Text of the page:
The past, present and future of child poverty in Scotland

15 September 2015

Over the coming weeks, we’ll be running a short series of blogs on child poverty in Scotland from voices across the children’s sector. In this first piece, our Head of Policy Máire McCormack gives an overview of the past, present and possible future of the issue.

Like many people, I was extremely disturbed to hear last week that the Educational Institute of Scotland has issued guidance to teachers so they can spot malnourishment in children.

I was not, however, surprised.

Child poverty has been a growing concern in both Scotland and the UK for some years. The Institute’s guidelines only highlight that its scale is getting greater.

The situation is a far cry to the one we'd hoped for at the turn of the millennium. In 1999, the UK Government commited to wiping out child poverty in the country. Legally binding targets were set to significantly reduce it by 2020.

These targets, however, were scrapped by the UK Government this July, and poverty has been going up rather than down. More than 1 in 5 of Scotland’s children were recognised as living in poverty in 2012-13, and this number is predicted to rise to nearly 1 in 3 by 2020 as austerity measures bite.

Along with the other UK children’s commissioners, Scotland's Commissioner for Children and Young People has prioritised child poverty as a matter of urgency. In the UK Commissioners’ recent report to the UN, we called on the UK and devolved governments to make tackling child poverty a priority. We’ve also urged the UN Committee of the Rights of the Child to make this a key issue when it questions the UK Government on its record on children’s rights next year.

Scotland’s approach

Regarding the current situation, the Scottish Government has put some positive measures in place. In the Commissioner’s office we’ve welcomed steps they’ve taken, including:

  • investing in advice and information services to support families to access finance
  • rolling out of free school meals for children and young people in their first 3 years of primary school
  • focusing on trying to close the gap between low-income pupils and their better off peers
  • pledging to take child poverty into consideration in local children’s services planning when wellbeing is considered in the Children and Young People (Scotland) Act 2014.

We were also glad to hear the recent news that Scotland's government will not follow the UK's in changing the legal definition of poverty.

We don't think the Scottish Government's approach is perfect, however. While it's positive that they've set out outcomes and measurements framework in their child poverty strategy, we still need a clear delivery plan which sets out responsibilities, leadership and accountability.

There's also no mechanism in place for the Scottish Government to make sure that local authorities and their partners deliver on their child poverty strategy. It's important that one is created, as there is no legislative duty on local authorities in relation to child poverty. This would help to hold local authorities to account.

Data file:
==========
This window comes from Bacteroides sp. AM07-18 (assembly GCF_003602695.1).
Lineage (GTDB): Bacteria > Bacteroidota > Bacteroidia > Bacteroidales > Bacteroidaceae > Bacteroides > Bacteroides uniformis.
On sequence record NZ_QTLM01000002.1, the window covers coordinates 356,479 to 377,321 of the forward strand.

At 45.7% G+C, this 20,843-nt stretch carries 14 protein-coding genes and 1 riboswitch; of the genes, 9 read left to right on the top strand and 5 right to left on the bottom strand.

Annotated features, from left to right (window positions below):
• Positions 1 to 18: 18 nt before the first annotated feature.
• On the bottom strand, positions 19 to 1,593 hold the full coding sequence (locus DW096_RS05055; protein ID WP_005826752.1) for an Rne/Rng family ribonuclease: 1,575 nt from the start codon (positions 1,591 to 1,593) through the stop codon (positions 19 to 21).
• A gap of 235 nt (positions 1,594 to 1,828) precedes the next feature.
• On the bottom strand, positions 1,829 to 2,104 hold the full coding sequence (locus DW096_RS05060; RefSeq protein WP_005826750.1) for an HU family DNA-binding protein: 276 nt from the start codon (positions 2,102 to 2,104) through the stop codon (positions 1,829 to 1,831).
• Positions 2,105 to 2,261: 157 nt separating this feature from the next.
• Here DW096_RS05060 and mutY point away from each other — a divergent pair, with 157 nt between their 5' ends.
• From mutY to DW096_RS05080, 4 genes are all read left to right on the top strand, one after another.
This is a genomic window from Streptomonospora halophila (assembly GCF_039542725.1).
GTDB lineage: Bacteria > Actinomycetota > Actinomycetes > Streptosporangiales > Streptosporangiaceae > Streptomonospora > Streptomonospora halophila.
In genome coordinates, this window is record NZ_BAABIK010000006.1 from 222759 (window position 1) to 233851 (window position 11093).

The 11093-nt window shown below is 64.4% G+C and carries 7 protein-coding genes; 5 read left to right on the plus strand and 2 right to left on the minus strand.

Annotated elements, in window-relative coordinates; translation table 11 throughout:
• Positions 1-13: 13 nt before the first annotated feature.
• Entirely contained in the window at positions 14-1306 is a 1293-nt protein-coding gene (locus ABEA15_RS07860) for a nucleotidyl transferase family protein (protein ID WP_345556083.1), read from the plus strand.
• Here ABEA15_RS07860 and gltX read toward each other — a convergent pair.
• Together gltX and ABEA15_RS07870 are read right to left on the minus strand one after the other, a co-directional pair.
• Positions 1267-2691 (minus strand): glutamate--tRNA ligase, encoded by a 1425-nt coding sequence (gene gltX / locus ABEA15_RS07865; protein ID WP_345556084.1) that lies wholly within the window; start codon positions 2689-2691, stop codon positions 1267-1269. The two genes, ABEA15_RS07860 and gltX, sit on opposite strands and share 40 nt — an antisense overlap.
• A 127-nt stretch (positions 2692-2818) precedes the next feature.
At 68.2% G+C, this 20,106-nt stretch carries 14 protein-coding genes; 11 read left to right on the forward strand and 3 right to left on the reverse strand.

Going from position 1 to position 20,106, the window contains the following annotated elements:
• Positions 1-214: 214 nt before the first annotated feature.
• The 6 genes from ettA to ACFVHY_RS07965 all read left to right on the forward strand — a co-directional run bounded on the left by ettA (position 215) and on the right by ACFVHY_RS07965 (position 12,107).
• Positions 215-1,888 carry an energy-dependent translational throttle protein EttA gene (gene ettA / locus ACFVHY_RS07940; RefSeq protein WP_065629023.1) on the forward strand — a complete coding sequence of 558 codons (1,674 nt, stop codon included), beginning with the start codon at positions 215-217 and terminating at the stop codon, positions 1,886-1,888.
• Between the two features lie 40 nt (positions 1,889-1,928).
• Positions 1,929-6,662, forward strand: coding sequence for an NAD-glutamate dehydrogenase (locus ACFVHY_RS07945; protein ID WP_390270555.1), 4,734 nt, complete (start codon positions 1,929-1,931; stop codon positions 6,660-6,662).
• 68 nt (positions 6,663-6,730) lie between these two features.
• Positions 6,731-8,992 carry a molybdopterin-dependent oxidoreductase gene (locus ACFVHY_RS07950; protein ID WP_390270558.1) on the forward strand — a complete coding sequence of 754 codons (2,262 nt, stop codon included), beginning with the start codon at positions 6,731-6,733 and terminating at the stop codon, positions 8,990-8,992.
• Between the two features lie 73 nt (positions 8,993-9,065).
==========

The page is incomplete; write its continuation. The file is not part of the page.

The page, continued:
An important development in the Children and Young People (Scotland) Act is its introduction of new duties on planning and reporting for a range of public bodies. In regard to children's services, the Act puts in place new arrangements for plans that best safeguard, support and promote the wellbeing of children and young people in a particular area. These provide an opportunity to recognise the extent to which child poverty undermines wellbeing, and make sure that resources are put in place to tackle this.

A blight on lives, a burden on society

Children and young people tell our office that poverty is a blight on their lives which impacts hugely on their education. Cuts to child tax credits – which are being debated in the House of Commons today  – are likely to make this situation worse for many. The Child Poverty Action Group say these cuts will:

”...make life harder for the 4.6 million families who rely on tax credits by reducing how much they receive and increasing how quickly tax credits are withdrawn as parents earn more— either by working more hours or finding a better paid job, meaning there is less incentive for parents to do either.”

The effects of poverty, however, go much wider than that. They can stay with children and young people for the rest of their lives.

The UN will examine the UK's record on child poverty in May next year.

With the situation as grim as it is, can we really afford to wait that long?

Get in touch if you or your organisation would like to contribute to our series of blogs on child poverty.